CHICAGO — Less than two months after he was sentenced to 30 years in prison for sex trafficking and racketeering, disgraced R&B superstar R. Kelly will face another trial at the Dirksen Federal Courthouse in Chicago.
Starting at 10 a.m. Monday, the jury selection process commenced in the singer’s child pornography trial, which is expected to last at least a month. Kelly was previously charged with child pornography in 2002 by the Cook County State’s Attorney’s Office, though a jury ultimately acquitted him six years later.
To start the day, R. Kelly’s defense team presented an emergency motion asking the judge to reject any potential juror who has seen the docuseries “Surviving R. Kelly.” It was denied by U.S. District Judge Harry Leinenweber.
A federal grand jury indicted Kelly, 55, on 13 counts in July 2019, accusing him of producing and receiving child pornography, while also enticing minors to engage in illegal sexual activity.
The Grammy-winning, multiplatinum-selling singer — who has remained in law enforcement custody since his 2019 arrest — was initially charged with sexually abusing five minors, though a superseding indictment in 2020 added a sixth alleged victim.
Two of Kelly’s former employees were charged with him in the federal Chicago case: Derrel McDavid and Milton “June” Brown. Both are charged with one count of conspiracy to receive child pornography, while McDavid also faces two counts of receiving child pornography and one count of conspiracy to obstruct justice.
Prosecutors allege Kelly and those in his inner circle paid out hundreds of thousands of dollars over the years in an effort to track down video tapes that Kelly made that allegedly show him engaging in sexual activity with underage victims.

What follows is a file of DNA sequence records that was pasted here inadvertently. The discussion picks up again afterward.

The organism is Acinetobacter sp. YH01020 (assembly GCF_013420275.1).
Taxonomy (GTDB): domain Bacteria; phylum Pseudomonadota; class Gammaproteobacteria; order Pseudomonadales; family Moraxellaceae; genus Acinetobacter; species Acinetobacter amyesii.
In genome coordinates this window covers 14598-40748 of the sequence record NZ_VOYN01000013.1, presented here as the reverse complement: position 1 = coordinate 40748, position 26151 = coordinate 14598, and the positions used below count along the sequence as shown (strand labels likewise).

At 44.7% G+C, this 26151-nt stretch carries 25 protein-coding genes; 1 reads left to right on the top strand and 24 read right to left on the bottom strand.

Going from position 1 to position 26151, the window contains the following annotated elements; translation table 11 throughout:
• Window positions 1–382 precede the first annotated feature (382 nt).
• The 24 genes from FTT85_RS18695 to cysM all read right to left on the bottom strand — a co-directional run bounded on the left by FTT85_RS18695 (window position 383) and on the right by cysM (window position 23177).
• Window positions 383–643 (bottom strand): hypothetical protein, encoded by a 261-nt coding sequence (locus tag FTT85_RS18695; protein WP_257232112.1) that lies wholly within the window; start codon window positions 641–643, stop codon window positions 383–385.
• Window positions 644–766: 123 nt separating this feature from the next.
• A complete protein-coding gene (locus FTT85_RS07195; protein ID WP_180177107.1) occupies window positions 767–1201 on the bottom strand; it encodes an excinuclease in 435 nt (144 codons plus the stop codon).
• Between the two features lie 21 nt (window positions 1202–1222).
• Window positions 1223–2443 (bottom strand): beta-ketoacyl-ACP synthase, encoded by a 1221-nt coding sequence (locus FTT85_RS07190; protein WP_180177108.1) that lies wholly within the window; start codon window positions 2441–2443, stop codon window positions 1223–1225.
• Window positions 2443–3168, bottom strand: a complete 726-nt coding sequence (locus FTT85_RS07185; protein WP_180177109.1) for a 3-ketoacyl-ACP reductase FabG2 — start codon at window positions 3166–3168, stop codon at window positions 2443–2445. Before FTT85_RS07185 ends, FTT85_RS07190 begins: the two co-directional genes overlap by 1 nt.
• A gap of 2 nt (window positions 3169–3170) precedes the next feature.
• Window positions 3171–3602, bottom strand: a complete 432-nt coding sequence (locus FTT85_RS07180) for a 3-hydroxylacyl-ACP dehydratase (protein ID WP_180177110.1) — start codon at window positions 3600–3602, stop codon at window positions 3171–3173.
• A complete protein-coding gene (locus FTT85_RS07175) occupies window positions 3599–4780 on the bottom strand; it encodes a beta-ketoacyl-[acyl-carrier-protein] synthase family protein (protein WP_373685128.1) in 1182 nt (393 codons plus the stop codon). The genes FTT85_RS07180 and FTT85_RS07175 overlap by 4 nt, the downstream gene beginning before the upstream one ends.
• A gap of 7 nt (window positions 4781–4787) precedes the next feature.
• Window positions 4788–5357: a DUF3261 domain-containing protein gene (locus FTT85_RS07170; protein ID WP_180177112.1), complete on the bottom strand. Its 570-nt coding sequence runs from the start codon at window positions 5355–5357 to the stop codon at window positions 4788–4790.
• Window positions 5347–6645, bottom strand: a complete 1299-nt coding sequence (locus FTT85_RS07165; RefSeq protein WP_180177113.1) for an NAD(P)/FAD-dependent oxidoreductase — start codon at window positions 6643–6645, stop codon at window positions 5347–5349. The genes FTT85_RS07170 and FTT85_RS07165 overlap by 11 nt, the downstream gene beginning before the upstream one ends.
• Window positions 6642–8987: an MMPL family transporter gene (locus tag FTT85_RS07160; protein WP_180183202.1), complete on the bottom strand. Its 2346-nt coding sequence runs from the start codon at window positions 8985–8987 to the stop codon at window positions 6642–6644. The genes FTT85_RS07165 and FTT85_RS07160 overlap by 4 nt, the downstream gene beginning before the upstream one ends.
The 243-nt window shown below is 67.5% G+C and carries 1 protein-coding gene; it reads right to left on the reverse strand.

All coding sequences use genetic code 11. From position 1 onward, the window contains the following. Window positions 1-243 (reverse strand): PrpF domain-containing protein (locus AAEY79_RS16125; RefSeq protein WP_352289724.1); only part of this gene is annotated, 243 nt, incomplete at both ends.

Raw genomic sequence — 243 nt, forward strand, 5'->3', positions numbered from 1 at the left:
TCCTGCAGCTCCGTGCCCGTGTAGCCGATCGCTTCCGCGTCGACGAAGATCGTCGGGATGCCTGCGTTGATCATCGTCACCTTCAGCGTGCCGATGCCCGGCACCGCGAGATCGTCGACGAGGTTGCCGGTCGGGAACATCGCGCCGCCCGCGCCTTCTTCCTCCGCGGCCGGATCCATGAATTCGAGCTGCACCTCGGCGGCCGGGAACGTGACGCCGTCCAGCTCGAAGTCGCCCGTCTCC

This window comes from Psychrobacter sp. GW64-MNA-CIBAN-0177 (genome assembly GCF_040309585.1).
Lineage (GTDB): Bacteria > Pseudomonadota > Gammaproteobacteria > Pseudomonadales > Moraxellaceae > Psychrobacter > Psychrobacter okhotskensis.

The obstruction charge against McDavid, prosecutors say, stems from the charges brought against Kelly by the Cook County State’s Attorney’s Office in 2002. That case centered around a single video recording that, prosecutors said at the time, showed Kelly engaging in sex acts with an underage girl — previously identified as Kelly’s goddaughter. The alleged victim in that case — who did not testify at trial — and the video footage are expected to be focal points in the federal trial starting this week.
The feds allege that Kelly and McDavid instructed the alleged victim and her family to give false testimony to the Cook County grand jury that was investigating Kelly in 2002.
“In approximately May 2002, McDavid instructed Minor 1’s father to provide knowingly false testimony to the Cook County grand jury investigating Kelly’s sexual relationship with Minor 1,” prosecutors wrote in the July 2019 indictment. “McDavid instructed Minor 1’s father to deny that Video 1 depicted Minor 1 engaged in sexual acts with Kelly, when McDavid knew that Video 1 did depict Minor 1 engaged in sexual acts with Kelly. As instructed, Minor 1’s father falsely denied to the grand jurors that Video 1 depicted Kelly and Minor 1, thus creating a false record and a false entry in a record, document, and tangible object.”
That same month, prosecutors allege, “Kelly persuaded Minor 1 to provide knowingly false testimony to the Cook County grand jury investigating Kelly sexual relationship with Minor 1. Minor 1 falsely denied to the grand jurors that Kelly engaged in a sexual relationship with Minor 1 and that Minor 1 was not depicted on Video 1, thus creating a false record and a false entry in a record, document, and tangible object.”
Kelly faces two other pending criminal cases in Cook County and Minnesota, but those have largely remained on hold while the federal cases move forward. His attorneys have said they will appeal both his conviction and sentence in Brooklyn federal court earlier this year.
Born in 1967 and raised on the city’s South Side, Kelly is one of the most successful musical artists Chicago has ever produced. Allegations of illegal sexual activity involving minors were first made public in late 2000 as part of a series of stories published by the Chicago Sun-Times. Though many of his fans remained loyal to Kelly, the 2019 documentary series “Surviving R. Kelly” prompted renewed scrutiny of the singer, who was criminally charged by Cook County prosecutors just weeks after the series aired.